AmericanFarm.com

Cattlemen discuss options; Whittier announces exit

By JANE W. GRAHAM
AFP Correspondent

DUBLIN, Va. (April 19, 2016) — Cattle producers in the New River Valley gathered at the Pulaski County Farm Bureau office April 12 to learn about possible ways to change their management methods and learned of a big change coming to the state’s cattle industry.
The meeting was held to discuss the pros and cons of spring and fall calving and included presentations by Extension agents Jeannie Dudding who serves Bland and Giles counties, and Morgan Paulette of Pulaski County and a producer panel as well as Whittier’s presentation.
Dudding and Paulette said Whittier had worked closely with them in developing the program which had been requested by a producer who wanted to know more about the different calving seasons.
The agents had put together presentations based on lots of research at several universities and talks with producers themselves. They reached the conclusion that there are pros and cos to both seasons. They said many aspects point towards fall but nutrition and management needs can offset the positive factors.
They cautioned producers not to make a decision based solely on profit but to consider lifestyle as a big factor.
They concluded individual producers need to find what best fits their individual needs. This means considering quality of life, land and resources, time and marketing.
Dudding outlined options producers who want to make a change might consider. These include changing all at once; backing them up over a few years; selling out and buying a fall herd.
She said there is no ideal way, but noted that doing it all at once seems best if the producer can afford to do this. She noted not many can because it means 18 months when the cows are not producing income.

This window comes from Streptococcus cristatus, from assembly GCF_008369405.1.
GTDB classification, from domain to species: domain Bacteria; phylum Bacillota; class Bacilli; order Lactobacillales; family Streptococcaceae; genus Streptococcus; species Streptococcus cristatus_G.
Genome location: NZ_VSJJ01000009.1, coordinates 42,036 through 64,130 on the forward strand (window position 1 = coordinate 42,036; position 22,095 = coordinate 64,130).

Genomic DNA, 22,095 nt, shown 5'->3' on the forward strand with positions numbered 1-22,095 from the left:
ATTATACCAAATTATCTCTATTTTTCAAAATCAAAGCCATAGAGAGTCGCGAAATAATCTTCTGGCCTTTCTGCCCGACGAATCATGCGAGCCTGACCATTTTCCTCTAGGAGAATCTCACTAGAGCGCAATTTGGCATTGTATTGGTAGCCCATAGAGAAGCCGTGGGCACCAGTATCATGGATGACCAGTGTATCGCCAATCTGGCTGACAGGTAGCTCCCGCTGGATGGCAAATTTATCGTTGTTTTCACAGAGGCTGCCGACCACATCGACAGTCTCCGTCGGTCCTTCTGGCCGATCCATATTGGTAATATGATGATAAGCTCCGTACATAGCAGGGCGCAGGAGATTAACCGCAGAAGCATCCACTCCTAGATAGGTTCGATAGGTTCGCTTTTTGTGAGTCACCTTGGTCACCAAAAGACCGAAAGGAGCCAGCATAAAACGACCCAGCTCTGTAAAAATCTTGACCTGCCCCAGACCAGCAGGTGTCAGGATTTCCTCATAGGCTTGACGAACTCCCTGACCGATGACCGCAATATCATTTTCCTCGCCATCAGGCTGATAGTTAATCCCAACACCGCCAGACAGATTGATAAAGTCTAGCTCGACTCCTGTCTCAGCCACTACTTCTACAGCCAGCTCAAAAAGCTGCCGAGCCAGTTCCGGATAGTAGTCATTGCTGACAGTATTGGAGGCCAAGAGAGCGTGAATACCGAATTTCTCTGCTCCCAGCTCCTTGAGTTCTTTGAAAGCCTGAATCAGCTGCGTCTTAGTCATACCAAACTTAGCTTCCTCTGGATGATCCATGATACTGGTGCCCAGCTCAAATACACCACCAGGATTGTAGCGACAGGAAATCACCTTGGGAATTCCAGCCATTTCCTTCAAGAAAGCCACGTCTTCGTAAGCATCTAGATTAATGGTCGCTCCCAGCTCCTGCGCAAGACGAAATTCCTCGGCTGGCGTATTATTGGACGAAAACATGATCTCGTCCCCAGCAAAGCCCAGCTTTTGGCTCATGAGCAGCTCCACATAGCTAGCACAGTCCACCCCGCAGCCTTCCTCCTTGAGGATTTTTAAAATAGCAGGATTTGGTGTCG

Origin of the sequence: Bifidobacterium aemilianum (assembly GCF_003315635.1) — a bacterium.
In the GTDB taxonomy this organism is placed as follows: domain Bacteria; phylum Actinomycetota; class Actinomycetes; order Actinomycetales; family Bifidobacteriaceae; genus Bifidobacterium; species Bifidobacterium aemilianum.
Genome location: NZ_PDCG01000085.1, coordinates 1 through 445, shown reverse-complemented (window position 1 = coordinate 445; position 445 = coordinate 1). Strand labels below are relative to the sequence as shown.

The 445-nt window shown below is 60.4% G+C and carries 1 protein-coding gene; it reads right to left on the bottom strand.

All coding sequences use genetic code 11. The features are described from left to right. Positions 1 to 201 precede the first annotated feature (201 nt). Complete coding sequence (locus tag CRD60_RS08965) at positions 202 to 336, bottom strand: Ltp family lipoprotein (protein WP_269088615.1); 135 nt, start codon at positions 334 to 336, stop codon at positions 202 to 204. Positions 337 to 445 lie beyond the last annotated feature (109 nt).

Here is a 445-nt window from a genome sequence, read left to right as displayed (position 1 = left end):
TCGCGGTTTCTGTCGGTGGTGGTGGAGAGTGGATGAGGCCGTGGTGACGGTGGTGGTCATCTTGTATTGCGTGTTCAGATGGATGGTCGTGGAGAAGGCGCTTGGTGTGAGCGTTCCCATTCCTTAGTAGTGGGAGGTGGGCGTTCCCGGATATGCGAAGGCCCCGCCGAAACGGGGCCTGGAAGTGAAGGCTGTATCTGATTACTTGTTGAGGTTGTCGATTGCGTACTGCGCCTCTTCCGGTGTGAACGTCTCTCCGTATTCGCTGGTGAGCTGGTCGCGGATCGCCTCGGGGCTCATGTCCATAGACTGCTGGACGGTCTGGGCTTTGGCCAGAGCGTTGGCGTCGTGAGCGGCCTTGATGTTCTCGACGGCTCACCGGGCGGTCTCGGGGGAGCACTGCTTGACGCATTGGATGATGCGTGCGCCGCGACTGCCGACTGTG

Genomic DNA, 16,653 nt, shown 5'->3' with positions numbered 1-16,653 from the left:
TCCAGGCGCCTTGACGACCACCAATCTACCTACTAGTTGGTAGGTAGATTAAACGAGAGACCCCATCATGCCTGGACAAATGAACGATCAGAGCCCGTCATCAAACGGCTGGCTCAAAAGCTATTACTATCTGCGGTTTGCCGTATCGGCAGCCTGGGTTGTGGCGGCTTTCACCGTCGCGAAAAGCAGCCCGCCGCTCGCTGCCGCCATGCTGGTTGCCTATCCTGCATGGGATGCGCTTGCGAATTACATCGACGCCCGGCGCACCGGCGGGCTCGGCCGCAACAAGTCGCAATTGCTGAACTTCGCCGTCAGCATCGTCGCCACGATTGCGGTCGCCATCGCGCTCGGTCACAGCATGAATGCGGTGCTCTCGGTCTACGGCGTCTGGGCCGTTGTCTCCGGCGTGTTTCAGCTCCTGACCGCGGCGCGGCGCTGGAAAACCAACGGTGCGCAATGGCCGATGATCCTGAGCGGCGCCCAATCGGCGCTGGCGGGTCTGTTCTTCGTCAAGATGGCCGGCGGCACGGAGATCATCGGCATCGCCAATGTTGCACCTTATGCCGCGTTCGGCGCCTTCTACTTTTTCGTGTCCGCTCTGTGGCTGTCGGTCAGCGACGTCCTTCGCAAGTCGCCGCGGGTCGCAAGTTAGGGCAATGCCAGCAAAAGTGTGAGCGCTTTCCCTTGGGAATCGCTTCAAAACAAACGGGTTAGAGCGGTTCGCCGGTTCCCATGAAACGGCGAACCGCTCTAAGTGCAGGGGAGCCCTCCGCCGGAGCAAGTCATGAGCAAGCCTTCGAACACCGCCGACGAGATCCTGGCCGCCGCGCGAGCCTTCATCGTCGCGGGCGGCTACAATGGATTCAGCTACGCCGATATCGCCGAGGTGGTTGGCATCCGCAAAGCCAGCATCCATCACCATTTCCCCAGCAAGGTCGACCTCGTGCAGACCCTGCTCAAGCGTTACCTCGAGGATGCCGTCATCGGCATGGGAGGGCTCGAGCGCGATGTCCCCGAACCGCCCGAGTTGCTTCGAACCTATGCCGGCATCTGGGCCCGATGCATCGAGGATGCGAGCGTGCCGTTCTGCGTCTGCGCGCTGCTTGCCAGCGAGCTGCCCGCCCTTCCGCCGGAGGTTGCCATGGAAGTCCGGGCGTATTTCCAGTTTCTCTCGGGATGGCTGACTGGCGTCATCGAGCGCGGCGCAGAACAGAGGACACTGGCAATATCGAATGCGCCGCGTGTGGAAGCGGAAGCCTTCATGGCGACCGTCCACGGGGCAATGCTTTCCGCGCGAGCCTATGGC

Whittier shared his expertise in health matters involving beef cows and their reproductive abilities. He called for getting more cows to calf and wean. Early calving is important, he indicated.
He noted that more calves die in the first two weeks after birth but maintained that the biggest losses to a cattle operation occur because cows don’t get pregnant.
The program concluded with a panel of four local producers with very different management styles and herd sizes telling of their experiences. They answered questions from the audience during a lively discussion period.
Dee Whittier, DVM, a 35-year veteran of the Virginia Tech community, told his friends at the end of his presentation of his plans to retire this summer. His announcement brought the audience to its feet in an extended round of applause and a few tears from those he had helped over the years.
Whitter came to VT to help create the Virginia-Maryland College of Veterinary Medicine. He came to Tech in 1980 and has served as an Extension Veterinarian since 1985 as well as a faculty member of the veterinary college. He is currently professor of Production Management Medicine/Bovine Specialist in the Department of Large Animal Clinical Sciences.